Protecting DNA: Shortened Telomere Length Is Associated with Autism Spectrum Disorder

Poster Presentation
Friday, May 11, 2018: 5:30 PM-7:00 PM
Hall Grote Zaal (de Doelen ICC Rotterdam)
B. B. Braden1, C. R. Lewis2, K. Agrawal1, S. Ringenbach1 and M. Huentelman2, (1)College of Health Solutions, Arizona State University, Tempe, AZ, (2)Translational Genomics Research Institute, Phoenix, AZ
Background: Autism Spectrum Disorder (ASD) is a common neurodevelopmental disorder, but the etiology of symptoms in most cases is not well understood. Recently, two papers introduced preliminary evidence associating shortened telomere length with ASD. Telomeres are repetitive non-coding DNA nucleotides that protect genes by capping chromosome ends. They progressively shorten with each cell division, providing a biological measure of aging. Shortened telomeres have been associated with many adverse health and age-related outcomes such as cancer and Alzheimer’s disease. How telomere length may underlie symptoms associated with ASD is not well understood.

Objectives: We aimed to replicate the association of shortened telomere length with ASD in a large, well-characterized sample of children. We hypothesized children with ASD would have shorter RTL than age-matched typically developing (TD) controls.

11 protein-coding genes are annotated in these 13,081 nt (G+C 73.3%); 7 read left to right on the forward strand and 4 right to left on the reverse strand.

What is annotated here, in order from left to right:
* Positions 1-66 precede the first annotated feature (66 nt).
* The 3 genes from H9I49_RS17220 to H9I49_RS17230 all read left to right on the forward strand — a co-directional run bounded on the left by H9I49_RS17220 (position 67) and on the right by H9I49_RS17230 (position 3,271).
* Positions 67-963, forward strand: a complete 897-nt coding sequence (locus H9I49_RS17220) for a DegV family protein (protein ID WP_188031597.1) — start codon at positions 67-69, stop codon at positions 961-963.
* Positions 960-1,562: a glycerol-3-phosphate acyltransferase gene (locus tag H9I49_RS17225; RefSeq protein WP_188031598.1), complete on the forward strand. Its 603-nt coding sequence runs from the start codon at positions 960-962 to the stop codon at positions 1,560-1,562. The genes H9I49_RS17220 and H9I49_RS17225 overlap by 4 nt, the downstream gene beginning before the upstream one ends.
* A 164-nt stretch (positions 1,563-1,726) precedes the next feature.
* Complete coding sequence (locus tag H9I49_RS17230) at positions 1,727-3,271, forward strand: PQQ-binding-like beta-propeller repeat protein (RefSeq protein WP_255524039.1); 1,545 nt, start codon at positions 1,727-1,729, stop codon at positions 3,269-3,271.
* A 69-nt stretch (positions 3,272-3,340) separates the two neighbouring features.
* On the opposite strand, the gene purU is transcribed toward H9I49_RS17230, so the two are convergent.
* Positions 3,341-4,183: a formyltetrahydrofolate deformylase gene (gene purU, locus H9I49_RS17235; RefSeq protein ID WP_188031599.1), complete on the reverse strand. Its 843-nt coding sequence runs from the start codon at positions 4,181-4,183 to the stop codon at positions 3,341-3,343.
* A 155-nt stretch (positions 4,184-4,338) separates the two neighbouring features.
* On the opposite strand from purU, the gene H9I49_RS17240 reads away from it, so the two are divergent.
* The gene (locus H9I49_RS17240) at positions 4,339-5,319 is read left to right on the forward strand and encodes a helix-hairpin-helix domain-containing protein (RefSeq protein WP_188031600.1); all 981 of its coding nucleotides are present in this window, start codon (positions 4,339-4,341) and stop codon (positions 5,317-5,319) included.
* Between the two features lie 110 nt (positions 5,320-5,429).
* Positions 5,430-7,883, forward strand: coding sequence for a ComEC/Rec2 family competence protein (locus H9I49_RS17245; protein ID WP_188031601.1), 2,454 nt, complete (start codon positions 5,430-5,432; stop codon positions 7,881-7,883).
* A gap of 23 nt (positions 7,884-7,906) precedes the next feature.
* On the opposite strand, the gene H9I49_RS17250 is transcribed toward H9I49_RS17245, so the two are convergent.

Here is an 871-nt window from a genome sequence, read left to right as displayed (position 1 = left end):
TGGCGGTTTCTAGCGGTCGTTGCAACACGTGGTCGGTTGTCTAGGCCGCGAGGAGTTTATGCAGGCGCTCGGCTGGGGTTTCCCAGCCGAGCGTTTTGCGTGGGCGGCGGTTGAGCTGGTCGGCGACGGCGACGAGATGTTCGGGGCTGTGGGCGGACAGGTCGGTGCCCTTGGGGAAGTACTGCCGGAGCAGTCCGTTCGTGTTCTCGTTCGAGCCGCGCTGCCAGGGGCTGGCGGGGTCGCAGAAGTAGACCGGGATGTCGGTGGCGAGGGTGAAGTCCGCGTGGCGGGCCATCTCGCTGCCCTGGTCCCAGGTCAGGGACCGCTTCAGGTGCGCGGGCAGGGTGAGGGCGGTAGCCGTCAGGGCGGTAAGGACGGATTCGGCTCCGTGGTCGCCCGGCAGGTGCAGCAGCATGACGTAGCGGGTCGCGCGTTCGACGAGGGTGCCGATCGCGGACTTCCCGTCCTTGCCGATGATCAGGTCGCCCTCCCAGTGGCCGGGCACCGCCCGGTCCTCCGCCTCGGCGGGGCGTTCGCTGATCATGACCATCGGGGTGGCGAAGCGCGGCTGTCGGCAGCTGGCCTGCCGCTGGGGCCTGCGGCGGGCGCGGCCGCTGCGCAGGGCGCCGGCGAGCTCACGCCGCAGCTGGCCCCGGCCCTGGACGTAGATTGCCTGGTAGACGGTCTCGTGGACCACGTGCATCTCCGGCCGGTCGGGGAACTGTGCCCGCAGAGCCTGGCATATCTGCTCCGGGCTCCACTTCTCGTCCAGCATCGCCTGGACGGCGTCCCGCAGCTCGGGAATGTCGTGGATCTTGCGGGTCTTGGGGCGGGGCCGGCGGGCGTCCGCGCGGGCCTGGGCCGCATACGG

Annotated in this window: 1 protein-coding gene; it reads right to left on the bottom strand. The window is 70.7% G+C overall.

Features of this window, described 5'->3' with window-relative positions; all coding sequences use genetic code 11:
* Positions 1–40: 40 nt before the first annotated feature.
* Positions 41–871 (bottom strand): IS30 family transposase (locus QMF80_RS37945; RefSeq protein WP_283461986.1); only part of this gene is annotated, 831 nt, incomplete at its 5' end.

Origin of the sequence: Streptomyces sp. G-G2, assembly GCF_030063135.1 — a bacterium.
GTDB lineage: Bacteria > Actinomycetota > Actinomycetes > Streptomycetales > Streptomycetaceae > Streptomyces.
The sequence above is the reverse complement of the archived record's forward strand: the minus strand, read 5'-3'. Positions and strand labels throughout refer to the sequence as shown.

Methods: Using blood leukocytes, we investigated the association between relative telomere length (RTL) and childhood ASD in males (ASD: n = 186; TD: n = 107). We used an established quantitative polymerase chain reaction method, and designed telomere and single-copy reference gene primers from an established protocol. We assessed RTL between groups using independent samples t-test (p < 0.05; one-tailed).

Results: With a subset of the entire sample (ASD: n = 31; TD: n = 28), who were well matched in age (ASD: 5.79±2.12 years; TD: 5.93±2.71 years), preliminary findings demonstrate that the ASD group had shorter RTL length compared to the controls [t(57) = 1.69, p = 0.04]. Continued analysis of the entire sample and correlational analyses with behavioral measures are in progress.

Conclusions: Findings replicated other recent studies, providing additional evidence that ASD is associated with shortened telomere length. Further investigations aimed at understanding the relationship between telomere length and symptoms associated with ASD are planned and warranted. Telomere length may be an important biological mechanism in understanding the etiology of ASD, and providing a novel treatment target for future interventions.

See more of: Genetics
See more of: Genetics